Bigeye tuna overfished in the Pacific, warns report
The bigeye tuna is a species that is being overfished in the Pacific. Picture courtesy of Greenpeace
The bigeye tuna is being overfished in the Pacific and its harvesting should be reduced by 32 per cent to ensure its long-term sustainability, a scientific report has recommended.
A report released recently by the Noumea-based Secretariat of the Pacific Community (SPC) from a 2010 tuna fishery assessment exercise, has recommended that bigeye tuna fishing be reduced by about 32 per cent from the average 2006-2009 levels to ensure its long-term sustainability.
Though the tuna species is not at risk of extinction and is unlikely to be, the report has raised concerns that its overfishing continues unabated in the western and central Pacific.
Using fisheries and biological data, some going back to the 1950s, SPC has assessed the trends and current stocks of the four tuna species mainly targeted by fishers: skipjack, yellowfin, bigeye and south Pacific albacore.
The 2010 catch for all four species is estimated at 2,421,113 tonnes, the second highest annual catch on record. It represents 83 per cent of the total Pacific Ocean catch and 60 per cent of the global tuna catch.
“Overall, the fishery is in the best shape of all the tuna fisheries in the world. On a scale of 1–10, we estimate it as 6–7, a green traffic light tinged with orange. But there has been an upward trend in total tuna catch for many years, mainly due to increases in purse-seine fishery catches, which accounted for 75% of the 2010 catch,” said John Hampton, the SPC oceanic fisheries programme manager.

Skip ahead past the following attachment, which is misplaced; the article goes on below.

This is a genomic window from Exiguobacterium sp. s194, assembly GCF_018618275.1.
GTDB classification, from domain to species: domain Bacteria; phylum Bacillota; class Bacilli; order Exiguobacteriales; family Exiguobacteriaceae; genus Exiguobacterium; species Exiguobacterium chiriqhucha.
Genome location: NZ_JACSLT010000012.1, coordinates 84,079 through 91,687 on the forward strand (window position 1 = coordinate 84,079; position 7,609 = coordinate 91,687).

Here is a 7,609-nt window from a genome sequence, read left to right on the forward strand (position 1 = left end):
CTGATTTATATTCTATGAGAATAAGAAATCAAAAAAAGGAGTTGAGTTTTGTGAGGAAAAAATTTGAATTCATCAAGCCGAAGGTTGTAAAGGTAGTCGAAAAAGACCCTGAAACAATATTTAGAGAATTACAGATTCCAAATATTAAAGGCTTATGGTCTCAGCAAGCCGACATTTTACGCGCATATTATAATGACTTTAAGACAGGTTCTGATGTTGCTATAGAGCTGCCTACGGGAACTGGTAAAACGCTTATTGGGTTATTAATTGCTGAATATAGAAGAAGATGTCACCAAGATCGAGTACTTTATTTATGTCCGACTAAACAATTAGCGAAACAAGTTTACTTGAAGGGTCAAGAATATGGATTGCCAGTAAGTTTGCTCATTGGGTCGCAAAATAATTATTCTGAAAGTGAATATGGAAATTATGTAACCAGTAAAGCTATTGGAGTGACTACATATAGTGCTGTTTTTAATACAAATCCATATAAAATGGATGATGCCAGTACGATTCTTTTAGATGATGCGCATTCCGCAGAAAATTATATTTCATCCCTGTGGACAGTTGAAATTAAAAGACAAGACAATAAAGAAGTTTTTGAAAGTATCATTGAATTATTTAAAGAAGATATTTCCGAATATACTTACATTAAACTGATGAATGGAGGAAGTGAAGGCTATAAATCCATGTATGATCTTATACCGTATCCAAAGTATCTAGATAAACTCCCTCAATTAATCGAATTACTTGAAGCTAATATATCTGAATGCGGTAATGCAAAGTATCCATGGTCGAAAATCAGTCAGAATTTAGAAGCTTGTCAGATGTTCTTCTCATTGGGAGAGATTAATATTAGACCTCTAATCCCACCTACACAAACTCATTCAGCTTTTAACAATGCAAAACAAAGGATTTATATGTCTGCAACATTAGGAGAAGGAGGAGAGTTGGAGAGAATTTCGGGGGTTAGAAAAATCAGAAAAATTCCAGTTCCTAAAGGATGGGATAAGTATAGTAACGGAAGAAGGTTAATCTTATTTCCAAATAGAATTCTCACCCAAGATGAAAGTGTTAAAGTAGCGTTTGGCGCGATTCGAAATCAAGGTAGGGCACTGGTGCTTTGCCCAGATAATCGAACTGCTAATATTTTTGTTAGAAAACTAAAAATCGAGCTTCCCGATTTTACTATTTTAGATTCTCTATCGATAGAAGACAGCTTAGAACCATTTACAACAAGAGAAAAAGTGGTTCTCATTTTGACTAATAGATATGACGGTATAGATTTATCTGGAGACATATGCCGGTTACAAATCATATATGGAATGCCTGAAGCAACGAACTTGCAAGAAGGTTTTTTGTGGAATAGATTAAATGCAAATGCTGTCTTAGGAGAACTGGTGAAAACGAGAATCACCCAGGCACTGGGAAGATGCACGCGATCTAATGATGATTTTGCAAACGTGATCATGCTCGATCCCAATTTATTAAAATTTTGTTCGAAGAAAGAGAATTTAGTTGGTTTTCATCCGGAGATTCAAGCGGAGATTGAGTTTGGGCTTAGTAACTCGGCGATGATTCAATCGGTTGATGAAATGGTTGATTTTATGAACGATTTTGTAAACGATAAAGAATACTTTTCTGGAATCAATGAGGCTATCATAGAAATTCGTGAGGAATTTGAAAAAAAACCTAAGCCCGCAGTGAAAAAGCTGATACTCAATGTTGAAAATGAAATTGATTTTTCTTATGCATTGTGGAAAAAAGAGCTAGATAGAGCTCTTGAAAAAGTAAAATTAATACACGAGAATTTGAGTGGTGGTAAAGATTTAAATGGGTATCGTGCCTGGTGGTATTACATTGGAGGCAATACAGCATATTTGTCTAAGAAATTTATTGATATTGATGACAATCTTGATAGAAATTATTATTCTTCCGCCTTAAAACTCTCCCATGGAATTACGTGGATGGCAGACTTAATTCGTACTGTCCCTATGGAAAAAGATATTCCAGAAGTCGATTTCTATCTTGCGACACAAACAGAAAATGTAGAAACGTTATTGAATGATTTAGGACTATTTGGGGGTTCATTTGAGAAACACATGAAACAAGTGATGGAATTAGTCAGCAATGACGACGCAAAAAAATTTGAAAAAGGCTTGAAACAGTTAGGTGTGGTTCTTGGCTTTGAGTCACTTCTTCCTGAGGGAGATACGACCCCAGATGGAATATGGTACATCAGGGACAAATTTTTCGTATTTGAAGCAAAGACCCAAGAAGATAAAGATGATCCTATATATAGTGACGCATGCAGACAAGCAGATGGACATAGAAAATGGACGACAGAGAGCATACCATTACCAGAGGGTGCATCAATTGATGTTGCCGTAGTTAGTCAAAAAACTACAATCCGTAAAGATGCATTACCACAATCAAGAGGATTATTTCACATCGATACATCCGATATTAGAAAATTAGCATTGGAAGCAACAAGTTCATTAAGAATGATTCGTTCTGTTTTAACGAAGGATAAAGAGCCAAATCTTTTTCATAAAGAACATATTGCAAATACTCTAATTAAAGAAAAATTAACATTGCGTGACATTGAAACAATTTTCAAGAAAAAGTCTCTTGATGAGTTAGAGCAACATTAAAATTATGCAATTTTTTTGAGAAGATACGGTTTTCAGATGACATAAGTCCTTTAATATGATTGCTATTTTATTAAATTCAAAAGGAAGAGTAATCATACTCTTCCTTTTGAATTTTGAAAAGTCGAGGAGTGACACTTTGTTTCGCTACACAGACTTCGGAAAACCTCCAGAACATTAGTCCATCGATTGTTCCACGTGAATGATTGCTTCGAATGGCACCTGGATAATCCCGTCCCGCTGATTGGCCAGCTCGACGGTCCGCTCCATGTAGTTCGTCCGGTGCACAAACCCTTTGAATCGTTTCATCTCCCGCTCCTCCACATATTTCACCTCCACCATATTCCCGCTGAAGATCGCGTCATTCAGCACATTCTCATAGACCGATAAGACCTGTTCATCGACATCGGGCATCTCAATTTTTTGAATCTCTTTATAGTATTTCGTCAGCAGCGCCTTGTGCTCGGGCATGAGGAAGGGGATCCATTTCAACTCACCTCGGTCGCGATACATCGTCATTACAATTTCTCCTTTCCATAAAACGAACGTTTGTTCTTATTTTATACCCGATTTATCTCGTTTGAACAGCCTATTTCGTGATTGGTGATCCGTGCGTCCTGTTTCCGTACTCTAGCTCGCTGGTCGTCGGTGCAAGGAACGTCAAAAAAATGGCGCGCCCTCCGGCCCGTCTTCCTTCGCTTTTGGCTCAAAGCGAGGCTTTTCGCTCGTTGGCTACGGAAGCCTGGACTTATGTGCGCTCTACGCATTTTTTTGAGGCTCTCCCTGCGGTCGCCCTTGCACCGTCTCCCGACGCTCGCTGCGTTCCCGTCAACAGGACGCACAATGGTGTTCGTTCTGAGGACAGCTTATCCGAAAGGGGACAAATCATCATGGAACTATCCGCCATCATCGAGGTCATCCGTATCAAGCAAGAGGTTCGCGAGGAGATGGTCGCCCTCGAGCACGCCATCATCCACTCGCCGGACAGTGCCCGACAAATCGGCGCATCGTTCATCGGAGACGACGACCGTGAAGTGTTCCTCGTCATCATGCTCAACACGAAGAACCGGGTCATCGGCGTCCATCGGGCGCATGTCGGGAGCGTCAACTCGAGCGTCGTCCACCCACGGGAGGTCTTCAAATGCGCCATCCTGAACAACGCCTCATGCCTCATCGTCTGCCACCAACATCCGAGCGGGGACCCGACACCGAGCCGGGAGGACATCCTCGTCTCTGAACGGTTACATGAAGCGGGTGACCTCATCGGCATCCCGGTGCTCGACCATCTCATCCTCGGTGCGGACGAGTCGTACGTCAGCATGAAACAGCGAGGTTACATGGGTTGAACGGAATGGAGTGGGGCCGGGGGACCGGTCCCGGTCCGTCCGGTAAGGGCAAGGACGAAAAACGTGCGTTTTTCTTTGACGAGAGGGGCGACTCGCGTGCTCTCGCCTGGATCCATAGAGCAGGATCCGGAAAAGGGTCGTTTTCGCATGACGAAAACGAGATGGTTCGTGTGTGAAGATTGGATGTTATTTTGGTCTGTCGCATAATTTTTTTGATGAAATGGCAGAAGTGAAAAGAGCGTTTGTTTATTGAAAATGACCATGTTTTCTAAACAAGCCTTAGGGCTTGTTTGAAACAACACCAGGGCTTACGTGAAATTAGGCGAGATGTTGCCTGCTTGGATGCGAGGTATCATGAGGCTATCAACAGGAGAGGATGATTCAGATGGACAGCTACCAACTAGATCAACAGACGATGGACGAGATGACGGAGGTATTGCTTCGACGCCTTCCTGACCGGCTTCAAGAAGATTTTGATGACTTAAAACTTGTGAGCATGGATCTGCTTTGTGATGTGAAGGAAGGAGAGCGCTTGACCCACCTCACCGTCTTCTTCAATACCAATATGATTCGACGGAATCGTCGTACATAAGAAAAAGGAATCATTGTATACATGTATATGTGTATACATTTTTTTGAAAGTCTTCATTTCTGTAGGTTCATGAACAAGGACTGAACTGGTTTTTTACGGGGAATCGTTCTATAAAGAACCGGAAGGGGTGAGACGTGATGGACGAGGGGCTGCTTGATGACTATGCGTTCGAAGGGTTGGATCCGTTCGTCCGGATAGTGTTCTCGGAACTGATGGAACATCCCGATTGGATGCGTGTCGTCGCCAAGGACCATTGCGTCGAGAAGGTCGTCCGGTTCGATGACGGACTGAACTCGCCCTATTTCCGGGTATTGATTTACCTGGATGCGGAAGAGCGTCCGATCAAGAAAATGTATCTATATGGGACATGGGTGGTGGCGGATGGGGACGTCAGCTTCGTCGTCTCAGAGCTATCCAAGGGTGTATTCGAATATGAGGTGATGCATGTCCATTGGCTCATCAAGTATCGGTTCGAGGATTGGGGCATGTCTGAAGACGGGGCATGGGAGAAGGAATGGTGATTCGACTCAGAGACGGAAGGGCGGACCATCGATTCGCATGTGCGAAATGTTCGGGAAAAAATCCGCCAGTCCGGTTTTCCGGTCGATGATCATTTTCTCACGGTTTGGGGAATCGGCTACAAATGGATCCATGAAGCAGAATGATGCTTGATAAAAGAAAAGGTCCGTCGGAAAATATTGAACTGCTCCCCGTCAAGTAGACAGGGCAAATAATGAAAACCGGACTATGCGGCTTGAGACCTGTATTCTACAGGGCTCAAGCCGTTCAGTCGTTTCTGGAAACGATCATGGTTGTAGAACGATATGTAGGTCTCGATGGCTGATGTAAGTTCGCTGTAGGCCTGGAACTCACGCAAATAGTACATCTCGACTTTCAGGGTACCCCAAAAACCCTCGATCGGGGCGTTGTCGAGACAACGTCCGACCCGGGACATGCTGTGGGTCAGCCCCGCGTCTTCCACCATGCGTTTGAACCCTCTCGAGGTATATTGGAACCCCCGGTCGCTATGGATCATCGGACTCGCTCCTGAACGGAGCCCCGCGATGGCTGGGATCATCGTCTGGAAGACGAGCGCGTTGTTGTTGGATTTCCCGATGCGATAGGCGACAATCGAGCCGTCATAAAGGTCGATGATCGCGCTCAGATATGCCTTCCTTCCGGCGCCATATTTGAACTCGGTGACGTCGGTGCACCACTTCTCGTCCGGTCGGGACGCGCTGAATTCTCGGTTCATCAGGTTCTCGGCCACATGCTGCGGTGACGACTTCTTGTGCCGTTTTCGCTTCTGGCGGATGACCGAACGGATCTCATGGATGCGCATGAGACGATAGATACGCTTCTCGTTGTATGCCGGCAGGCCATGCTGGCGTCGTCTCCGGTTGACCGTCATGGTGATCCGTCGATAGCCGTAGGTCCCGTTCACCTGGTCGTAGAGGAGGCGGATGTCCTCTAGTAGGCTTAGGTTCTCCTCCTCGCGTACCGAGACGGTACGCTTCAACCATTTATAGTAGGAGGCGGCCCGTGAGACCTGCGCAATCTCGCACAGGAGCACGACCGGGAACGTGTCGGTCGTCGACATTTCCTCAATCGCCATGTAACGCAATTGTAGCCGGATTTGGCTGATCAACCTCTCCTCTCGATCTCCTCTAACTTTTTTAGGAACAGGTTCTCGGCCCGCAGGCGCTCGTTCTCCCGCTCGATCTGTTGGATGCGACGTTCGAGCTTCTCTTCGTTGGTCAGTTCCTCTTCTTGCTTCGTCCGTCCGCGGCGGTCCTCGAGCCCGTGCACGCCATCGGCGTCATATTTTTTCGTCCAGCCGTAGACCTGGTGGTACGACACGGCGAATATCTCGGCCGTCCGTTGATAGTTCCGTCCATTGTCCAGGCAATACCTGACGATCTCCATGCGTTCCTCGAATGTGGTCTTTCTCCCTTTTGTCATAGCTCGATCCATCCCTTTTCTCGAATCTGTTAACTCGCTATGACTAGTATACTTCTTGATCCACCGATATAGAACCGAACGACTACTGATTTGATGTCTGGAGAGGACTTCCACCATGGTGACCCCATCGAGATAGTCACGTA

The bigeye tuna represents just 5 per cent of the fishery’s total tuna catch. Most of the bigeye catch is taken in equatorial areas, both by purse-seine and long-line. The purse-seine and domestic surface fisheries of the Philippines and Indonesia take large numbers of small bigeye.
The assessment report concluded that yellowfin, skipjack and south Pacific albacore tuna stocks are being fished at a moderate level and stocks are reasonably healthy.
But Mr Hampton warned against complacency and appealed for responsible management action plans to keep stocks healthy.
“Though some species are being fished within generally accepted levels, this does not mean that there is potential for higher catches. Now is the time to think about limiting catches or fishing effort at around the current levels,” he said.
The report in particular recommended that the yellowfin catch in the western equatorial Pacific be limited to around current levels and that limits on skipjack fishing should also be considered.